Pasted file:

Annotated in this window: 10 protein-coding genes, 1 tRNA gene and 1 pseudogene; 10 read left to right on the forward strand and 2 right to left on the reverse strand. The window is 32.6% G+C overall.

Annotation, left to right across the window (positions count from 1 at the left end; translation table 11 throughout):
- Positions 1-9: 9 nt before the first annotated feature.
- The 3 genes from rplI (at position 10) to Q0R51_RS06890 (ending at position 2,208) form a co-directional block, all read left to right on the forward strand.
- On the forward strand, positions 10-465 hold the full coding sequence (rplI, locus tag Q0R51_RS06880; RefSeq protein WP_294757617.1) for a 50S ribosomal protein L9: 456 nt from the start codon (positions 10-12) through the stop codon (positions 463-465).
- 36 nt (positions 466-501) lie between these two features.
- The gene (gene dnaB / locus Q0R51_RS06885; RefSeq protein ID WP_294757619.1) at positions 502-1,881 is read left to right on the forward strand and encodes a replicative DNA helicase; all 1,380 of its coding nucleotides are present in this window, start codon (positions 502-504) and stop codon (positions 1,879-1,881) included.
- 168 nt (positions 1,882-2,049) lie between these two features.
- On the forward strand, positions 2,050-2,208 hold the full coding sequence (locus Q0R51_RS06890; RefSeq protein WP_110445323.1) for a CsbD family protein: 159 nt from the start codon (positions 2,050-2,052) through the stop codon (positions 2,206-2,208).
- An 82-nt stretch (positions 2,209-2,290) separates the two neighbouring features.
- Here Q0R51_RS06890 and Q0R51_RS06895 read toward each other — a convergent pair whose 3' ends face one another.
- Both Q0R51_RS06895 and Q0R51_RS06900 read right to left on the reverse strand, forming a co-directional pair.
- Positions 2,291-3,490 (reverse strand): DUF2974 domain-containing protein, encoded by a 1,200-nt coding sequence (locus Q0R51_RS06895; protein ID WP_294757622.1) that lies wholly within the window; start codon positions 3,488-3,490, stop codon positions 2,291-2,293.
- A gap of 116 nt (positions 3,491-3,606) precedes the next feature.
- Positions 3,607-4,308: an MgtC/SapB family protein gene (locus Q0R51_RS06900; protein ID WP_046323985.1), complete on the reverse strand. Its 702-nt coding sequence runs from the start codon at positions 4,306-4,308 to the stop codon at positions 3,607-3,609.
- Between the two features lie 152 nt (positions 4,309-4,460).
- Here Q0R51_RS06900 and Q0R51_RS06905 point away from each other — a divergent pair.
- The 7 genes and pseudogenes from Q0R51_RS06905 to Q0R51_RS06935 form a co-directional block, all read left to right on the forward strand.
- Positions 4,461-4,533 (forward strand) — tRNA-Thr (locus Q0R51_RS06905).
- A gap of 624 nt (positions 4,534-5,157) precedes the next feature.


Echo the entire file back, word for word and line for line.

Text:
Annotated in this window: 10 protein-coding genes, 1 tRNA gene and 1 pseudogene; 10 read left to right on the forward strand and 2 right to left on the reverse strand. The window is 32.6% G+C overall.

Annotation, left to right across the window (positions count from 1 at the left end; translation table 11 throughout):
- Positions 1-9: 9 nt before the first annotated feature.
- The 3 genes from rplI (at position 10) to Q0R51_RS06890 (ending at position 2,208) form a co-directional block, all read left to right on the forward strand.
- On the forward strand, positions 10-465 hold the full coding sequence (rplI, locus tag Q0R51_RS06880; RefSeq protein WP_294757617.1) for a 50S ribosomal protein L9: 456 nt from the start codon (positions 10-12) through the stop codon (positions 463-465).
- 36 nt (positions 466-501) lie between these two features.
- The gene (gene dnaB / locus Q0R51_RS06885; RefSeq protein ID WP_294757619.1) at positions 502-1,881 is read left to right on the forward strand and encodes a replicative DNA helicase; all 1,380 of its coding nucleotides are present in this window, start codon (positions 502-504) and stop codon (positions 1,879-1,881) included.
- 168 nt (positions 1,882-2,049) lie between these two features.
- On the forward strand, positions 2,050-2,208 hold the full coding sequence (locus Q0R51_RS06890; RefSeq protein WP_110445323.1) for a CsbD family protein: 159 nt from the start codon (positions 2,050-2,052) through the stop codon (positions 2,206-2,208).
- An 82-nt stretch (positions 2,209-2,290) separates the two neighbouring features.
- Here Q0R51_RS06890 and Q0R51_RS06895 read toward each other — a convergent pair whose 3' ends face one another.
- Both Q0R51_RS06895 and Q0R51_RS06900 read right to left on the reverse strand, forming a co-directional pair.
- Positions 2,291-3,490 (reverse strand): DUF2974 domain-containing protein, encoded by a 1,200-nt coding sequence (locus Q0R51_RS06895; protein ID WP_294757622.1) that lies wholly within the window; start codon positions 3,488-3,490, stop codon positions 2,291-2,293.
- A gap of 116 nt (positions 3,491-3,606) precedes the next feature.
- Positions 3,607-4,308: an MgtC/SapB family protein gene (locus Q0R51_RS06900; protein ID WP_046323985.1), complete on the reverse strand. Its 702-nt coding sequence runs from the start codon at positions 4,306-4,308 to the stop codon at positions 3,607-3,609.
- Between the two features lie 152 nt (positions 4,309-4,460).
- Here Q0R51_RS06900 and Q0R51_RS06905 point away from each other — a divergent pair.
- The 7 genes and pseudogenes from Q0R51_RS06905 to Q0R51_RS06935 form a co-directional block, all read left to right on the forward strand.
- Positions 4,461-4,533 (forward strand) — tRNA-Thr (locus Q0R51_RS06905).
- A gap of 624 nt (positions 4,534-5,157) precedes the next feature.